“What do you want to be when you grow up?” That classic question is asked to every child multiple times throughout their lives. Whether the answer is an artist, doctor, or a chef, the responses are rarely taken seriously. That is, until around the age of 17, when suddenly children start being treated like adults and need to prepare themselves for the future in a matter of months. Why is our generation so ill prepared for college and adult life, and is there a solution?
Throughout all of elementary and the majority of high school, the future is rarely spoken about in a realistic context. Perhaps an oral presentation on the student’s dream job and maybe some vague information on how college works and that is the farthest extent that most teachers will go to to prepare their pupils. Once secondary 5 rolls around though, young adults are expected to make an incredibly huge decision on what they want to do for the rest of their lives. Even
at that point, school administration doesn’t do an impressive job at providing guidance for this extremely nervous population. Next to no information is given about r-score, very little facts are told about how the credit system works, and barely anything is relayed about alternative routes for many students who don’t see CEGEP in their future. How can we be expected to make this impressive leap when we have no clue what lies beneath us?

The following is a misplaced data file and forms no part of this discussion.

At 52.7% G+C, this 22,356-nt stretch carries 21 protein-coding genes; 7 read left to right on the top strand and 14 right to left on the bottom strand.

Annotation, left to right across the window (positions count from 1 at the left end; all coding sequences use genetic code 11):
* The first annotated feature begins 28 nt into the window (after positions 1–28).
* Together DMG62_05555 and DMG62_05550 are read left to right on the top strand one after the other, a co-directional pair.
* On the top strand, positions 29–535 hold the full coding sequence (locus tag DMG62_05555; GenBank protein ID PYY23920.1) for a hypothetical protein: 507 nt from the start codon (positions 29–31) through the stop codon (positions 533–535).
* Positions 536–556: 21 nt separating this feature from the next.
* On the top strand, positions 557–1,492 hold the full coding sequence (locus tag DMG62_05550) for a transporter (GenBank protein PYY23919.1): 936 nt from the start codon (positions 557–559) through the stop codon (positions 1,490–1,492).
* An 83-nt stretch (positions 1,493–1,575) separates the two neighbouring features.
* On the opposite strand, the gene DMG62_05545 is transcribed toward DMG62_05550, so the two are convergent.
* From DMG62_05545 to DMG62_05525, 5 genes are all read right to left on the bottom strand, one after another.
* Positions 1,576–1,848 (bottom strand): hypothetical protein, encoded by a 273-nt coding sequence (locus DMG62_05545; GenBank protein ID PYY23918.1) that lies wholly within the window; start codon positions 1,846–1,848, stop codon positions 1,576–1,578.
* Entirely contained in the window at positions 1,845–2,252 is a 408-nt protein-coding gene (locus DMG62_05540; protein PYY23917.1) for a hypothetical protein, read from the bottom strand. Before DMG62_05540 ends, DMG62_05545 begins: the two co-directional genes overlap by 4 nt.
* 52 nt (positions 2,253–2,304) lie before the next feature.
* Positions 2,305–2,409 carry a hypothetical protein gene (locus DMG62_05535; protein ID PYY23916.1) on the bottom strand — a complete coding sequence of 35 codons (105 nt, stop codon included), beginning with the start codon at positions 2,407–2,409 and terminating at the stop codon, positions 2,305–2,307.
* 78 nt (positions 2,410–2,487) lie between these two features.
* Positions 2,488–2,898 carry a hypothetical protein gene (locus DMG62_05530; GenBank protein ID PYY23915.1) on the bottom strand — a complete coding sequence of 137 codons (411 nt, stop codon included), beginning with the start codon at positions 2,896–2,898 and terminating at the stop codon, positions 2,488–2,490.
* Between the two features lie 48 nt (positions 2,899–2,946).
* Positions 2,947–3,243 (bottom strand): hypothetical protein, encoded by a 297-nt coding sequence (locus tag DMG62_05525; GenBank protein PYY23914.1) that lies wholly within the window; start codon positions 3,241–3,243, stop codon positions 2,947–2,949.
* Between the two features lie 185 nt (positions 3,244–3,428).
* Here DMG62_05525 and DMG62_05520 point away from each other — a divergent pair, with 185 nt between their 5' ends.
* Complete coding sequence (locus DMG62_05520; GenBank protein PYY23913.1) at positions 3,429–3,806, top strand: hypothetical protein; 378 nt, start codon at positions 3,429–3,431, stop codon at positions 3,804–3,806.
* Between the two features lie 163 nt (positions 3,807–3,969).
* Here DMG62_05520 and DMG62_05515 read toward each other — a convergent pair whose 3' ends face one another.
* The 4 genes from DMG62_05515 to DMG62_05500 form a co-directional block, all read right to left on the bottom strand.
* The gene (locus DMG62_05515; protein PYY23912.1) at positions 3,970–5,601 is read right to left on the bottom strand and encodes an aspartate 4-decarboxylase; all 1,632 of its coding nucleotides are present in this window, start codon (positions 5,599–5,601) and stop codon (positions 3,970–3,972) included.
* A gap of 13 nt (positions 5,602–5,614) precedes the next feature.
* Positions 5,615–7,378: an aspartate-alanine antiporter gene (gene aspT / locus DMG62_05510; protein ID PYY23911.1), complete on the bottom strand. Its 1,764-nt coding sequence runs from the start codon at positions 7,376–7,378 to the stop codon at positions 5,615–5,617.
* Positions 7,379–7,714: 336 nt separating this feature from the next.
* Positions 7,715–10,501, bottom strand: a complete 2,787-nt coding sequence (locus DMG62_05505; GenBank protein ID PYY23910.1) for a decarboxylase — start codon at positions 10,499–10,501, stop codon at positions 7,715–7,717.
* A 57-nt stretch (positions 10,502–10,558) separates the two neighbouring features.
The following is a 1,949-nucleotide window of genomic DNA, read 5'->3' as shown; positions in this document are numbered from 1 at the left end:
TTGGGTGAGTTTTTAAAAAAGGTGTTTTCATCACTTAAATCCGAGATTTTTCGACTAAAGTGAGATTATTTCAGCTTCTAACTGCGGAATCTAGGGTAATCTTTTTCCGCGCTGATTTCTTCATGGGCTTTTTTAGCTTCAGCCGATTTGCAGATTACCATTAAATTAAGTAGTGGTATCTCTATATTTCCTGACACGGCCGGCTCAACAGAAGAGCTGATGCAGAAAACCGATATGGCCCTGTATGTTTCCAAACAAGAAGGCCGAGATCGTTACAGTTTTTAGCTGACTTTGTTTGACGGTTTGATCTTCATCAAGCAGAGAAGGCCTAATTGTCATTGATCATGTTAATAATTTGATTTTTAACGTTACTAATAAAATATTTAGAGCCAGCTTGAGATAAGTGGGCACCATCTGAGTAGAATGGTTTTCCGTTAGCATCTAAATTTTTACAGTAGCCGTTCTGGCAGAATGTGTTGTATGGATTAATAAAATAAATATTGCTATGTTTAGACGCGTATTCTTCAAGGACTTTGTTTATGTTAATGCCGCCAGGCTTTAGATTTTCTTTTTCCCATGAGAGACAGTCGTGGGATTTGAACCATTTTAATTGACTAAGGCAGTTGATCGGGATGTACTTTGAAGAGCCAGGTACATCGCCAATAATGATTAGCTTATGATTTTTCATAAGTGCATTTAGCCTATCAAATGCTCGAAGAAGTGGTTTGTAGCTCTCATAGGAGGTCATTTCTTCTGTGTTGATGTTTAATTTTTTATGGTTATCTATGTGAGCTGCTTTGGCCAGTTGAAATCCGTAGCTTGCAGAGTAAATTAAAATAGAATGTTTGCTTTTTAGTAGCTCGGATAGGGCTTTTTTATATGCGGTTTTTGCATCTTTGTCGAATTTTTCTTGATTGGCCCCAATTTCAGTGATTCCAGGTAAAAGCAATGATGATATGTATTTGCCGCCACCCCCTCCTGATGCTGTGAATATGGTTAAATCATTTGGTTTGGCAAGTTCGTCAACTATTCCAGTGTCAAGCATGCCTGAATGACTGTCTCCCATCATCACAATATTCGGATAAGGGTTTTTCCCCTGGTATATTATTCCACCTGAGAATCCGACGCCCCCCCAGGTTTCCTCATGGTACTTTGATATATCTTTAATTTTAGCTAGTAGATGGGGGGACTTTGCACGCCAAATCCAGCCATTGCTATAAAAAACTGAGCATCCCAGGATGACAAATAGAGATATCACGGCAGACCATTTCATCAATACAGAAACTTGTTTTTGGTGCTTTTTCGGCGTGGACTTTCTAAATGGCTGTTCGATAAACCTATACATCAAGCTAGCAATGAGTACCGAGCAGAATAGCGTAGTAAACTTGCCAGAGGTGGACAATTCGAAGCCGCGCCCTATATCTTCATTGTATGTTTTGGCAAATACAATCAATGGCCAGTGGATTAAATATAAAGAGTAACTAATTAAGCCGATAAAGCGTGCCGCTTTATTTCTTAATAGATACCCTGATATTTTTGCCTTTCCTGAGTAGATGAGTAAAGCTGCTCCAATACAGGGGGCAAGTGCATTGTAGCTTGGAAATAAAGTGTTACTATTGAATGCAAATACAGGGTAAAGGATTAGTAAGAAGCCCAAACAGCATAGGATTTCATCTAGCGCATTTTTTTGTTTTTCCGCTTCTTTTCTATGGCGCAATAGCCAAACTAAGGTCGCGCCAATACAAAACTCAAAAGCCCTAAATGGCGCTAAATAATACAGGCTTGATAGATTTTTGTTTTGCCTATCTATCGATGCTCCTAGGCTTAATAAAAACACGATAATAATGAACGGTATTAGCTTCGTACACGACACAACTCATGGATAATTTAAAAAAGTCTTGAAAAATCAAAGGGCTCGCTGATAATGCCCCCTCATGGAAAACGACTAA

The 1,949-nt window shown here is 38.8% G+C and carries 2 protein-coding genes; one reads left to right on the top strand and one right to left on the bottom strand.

As each week passes, students are dropping out of college like the leaves falling from the trees. An alarming percentage of the young adult population drops out of CEGEP before completing their first semester. This is caused by multiple variables. Many students panic when they come to terms with the workload or see their grades drop. Others realize too late they do not like the school or program they enrolled in. To some, the shock of not being looked after like they were in high school is simply too much. Whatever the reason, there needs to be a solution to fix this epidemic of dropouts.
A large majority of my peers feel like high school, and society in general, does not prepare graduates for college life. High school’s controlled environment where the teachers keep tabs on all the students and go out of their way to let students pass, even if they don’t deserve it, hinders the students more than it helps them. Having this false idea that everyone is a winner is extremely toxic because it is a horrible slap in the face when you go into college and get smacked with a failed assignment because the professor did not remind you to hand it in.
Students are also faced with the horrible reality of not being able to make the right decision as to what program is right for their future. Doing a quiz online to determine what kind of person you are a week before you have to submit your college applications is not a good plan. Students need to be finding what path they want to take from a much younger age so they are prepared when the time comes to make this significant choice.
While this issue is not likely to be solved overnight, it certainly needs to be brought to light for the administration. Expecting teenagers to become adults over the span of one summer is unrealistic and there needs to be discussion on how to fix this.
Image Source: Flickr
Originally Published in Bandersnatch Vol. 47 Issue 3 on October 12, 2017